Susan Gibson - TightRope

Known to most people as the writer behind the Dixie Chick's "Wide Open Spaces," Susan Gibson has also been an established singer/songwriter for many years now and has just released TightRope through her own label.

In 2010 Susan Gibson was in a car accident that broke her arm, dislocated her shoulder and shattered her wrist. Now, a year later, she is back on the scene with her new album, TightRope. A year is a short period of time for such a recovery, but a touring musician does not always have the luxury of time. Time is an important theme on TightRope, time, mortality and the little things that make up the parts of life that we enjoy. These themes are common enough themes, and TightRope is a common enough album, which does not mean its not an enjoyable album. It is a collection of pretty songs done in the best folk-country tradition. For those of us who miss the music of Lilith Fair, this album is almost comfort food. TightRope is a quiet album of simple songs, falling somewhere between the better works of Susan Werner and Lucy Kaplansky.

The opening track “Evergreen” uses changing leaves as an almost too literal metaphor for change. The song, however, does contain some nice vocals and lines like “just 'cause I'm running, don't mean I'm hiding.” “I'm not the road less traveled, I'm just a rocky trail,” she warns on Hope Diamond before advising “don't make me your Hope Diamond when I'm just a shiney stone.” “Hope Diamond” is an interesting song, with a catchy melody. “Its Raining Outside Today, Hooray,” is about the Southwest and its unique ability to drop a foot of rain in an hour, all without breaking a drought. The title track is a fairly predictable with another fairly trite metaphor, which is elevated by some lovely mandolin work courtesy of Gabe Rhodes. “Happy With Nothing” continues with the theme of songs that are about exactly what the title suggests, this time using the device of winning the lottery as a starting point. “Lovely When You Cry” is a melody tribute to a stoic friend and the moment when Gibson and co-writer Jana Pochop saw a chink in her armor. “A Stray” finds Gibson finally using a metaphor well, turning a ballad about a wandering pup into a meditation on trust and intimacy. “Oil and Water” is a clever love song which inverts the metaphor. “You're not my type, and that's a good thing, cause my type kind of bugs me,” she muses before reminding the listener that oil and water can mix “just gotta shake it up.” Another of the album's best songs is “Wood Wouldn't Burn,” a true story about the guitar equivalent of Roy Hobb's bat, Wonderboy. On her final track, Gibson manages to find the balance that most of her album has been missing. “Passing Through” uses travel as a metaphor for life, but also weaves in relationship woes, suicide and a fine dose of quippy humor. “It doesn't have to kill you, the prospect of rebirth,” she gentle chides a loved one, “just stop through my neighborhood on you way back through.”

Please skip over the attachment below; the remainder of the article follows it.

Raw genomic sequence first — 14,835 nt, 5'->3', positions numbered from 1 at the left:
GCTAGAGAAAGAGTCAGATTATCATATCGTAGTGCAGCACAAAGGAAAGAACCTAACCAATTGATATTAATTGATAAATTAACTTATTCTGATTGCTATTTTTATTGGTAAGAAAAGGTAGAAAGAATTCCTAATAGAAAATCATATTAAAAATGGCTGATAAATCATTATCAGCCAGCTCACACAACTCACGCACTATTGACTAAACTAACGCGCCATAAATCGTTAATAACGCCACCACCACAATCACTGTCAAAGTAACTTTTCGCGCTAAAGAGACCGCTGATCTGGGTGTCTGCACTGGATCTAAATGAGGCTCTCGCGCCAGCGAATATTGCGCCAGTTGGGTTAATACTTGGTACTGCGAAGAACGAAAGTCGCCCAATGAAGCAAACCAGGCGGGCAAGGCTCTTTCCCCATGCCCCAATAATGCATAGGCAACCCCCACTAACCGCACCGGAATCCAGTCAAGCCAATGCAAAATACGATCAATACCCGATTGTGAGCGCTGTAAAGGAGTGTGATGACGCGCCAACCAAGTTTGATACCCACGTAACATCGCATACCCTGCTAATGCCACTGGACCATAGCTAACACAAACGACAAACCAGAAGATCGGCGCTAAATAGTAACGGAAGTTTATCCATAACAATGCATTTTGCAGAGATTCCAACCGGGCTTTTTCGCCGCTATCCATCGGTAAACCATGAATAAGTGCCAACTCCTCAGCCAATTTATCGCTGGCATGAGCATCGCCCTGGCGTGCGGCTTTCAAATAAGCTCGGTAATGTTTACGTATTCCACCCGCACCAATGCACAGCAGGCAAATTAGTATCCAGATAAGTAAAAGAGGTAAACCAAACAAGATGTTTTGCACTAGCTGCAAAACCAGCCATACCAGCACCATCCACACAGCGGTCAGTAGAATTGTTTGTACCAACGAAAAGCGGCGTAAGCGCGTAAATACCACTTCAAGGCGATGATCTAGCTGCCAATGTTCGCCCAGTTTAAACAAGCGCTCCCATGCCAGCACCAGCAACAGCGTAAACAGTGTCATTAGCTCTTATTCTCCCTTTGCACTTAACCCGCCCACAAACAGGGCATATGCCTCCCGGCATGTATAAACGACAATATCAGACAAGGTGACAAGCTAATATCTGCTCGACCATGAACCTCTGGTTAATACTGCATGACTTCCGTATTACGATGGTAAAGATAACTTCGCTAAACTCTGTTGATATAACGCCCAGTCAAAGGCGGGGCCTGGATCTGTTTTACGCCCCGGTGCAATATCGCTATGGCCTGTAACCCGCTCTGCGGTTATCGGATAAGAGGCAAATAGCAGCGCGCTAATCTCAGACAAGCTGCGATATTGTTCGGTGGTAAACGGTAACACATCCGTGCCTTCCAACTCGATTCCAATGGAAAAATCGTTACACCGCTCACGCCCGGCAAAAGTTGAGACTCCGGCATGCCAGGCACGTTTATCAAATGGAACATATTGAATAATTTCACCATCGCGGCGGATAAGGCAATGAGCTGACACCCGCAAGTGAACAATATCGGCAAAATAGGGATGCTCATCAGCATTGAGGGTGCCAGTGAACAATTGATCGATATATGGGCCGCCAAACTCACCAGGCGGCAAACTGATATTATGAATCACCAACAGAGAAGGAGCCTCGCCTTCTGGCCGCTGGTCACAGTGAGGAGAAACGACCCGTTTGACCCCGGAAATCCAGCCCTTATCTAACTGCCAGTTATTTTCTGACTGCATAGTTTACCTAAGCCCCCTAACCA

There is nothing very innovative or groundbreaking on Susan Gibson's TightRope, but that does not keep it from being a good album. And there is a feel to this album, a vocal sound accompanied by the sparse instruments, combined with the philosophical lyrics, that will fill a void that has been missing since the 1990's. TightRope has a quiet beauty that recalls an era of folksy women and coffee house meditations, and does so in a manner that avoids the most glaring of naval staring excesses. For those of us who lived through that era, it is one that most of us are happy to revisit. For that reason alone, TightRope is the perfect album to curl up with on a cold and quiet afternoon.

Buy: Amazon.